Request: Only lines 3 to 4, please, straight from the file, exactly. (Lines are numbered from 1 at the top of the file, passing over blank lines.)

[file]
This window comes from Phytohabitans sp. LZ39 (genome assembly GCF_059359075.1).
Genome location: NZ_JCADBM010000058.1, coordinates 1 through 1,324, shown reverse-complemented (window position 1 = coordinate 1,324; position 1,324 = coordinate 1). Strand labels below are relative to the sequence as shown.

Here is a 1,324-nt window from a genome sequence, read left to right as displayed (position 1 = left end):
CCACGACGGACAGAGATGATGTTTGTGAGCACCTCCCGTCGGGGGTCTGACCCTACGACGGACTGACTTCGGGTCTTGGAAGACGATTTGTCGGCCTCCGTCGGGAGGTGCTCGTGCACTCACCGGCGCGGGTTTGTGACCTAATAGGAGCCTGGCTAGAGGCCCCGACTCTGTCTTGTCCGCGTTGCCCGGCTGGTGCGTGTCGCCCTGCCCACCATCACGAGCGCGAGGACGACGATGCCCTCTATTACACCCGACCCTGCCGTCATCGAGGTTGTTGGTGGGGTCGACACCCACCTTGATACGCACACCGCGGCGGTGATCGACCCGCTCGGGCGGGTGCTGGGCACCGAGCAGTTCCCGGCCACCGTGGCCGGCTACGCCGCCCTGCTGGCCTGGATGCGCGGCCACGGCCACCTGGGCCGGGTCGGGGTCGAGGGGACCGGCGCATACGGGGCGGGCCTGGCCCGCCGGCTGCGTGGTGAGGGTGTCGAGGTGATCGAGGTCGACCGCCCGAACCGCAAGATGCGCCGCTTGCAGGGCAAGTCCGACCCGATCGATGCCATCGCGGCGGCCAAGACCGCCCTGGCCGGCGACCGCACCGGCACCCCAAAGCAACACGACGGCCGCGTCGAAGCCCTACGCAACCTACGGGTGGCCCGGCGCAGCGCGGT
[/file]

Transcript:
Here is a 1,324-nt window from a genome sequence, read left to right as displayed (position 1 = left end):
CCACGACGGACAGAGATGATGTTTGTGAGCACCTCCCGTCGGGGGTCTGACCCTACGACGGACTGACTTCGGGTCTTGGAAGACGATTTGTCGGCCTCCGTCGGGAGGTGCTCGTGCACTCACCGGCGCGGGTTTGTGACCTAATAGGAGCCTGGCTAGAGGCCCCGACTCTGTCTTGTCCGCGTTGCCCGGCTGGTGCGTGTCGCCCTGCCCACCATCACGAGCGCGAGGACGACGATGCCCTCTATTACACCCGACCCTGCCGTCATCGAGGTTGTTGGTGGGGTCGACACCCACCTTGATACGCACACCGCGGCGGTGATCGACCCGCTCGGGCGGGTGCTGGGCACCGAGCAGTTCCCGGCCACCGTGGCCGGCTACGCCGCCCTGCTGGCCTGGATGCGCGGCCACGGCCACCTGGGCCGGGTCGGGGTCGAGGGGACCGGCGCATACGGGGCGGGCCTGGCCCGCCGGCTGCGTGGTGAGGGTGTCGAGGTGATCGAGGTCGACCGCCCGAACCGCAAGATGCGCCGCTTGCAGGGCAAGTCCGACCCGATCGATGCCATCGCGGCGGCCAAGACCGCCCTGGCCGGCGACCGCACCGGCACCCCAAAGCAACACGACGGCCGCGTCGAAGCCCTACGCAACCTACGGGTGGCCCGGCGCAGCGCGGT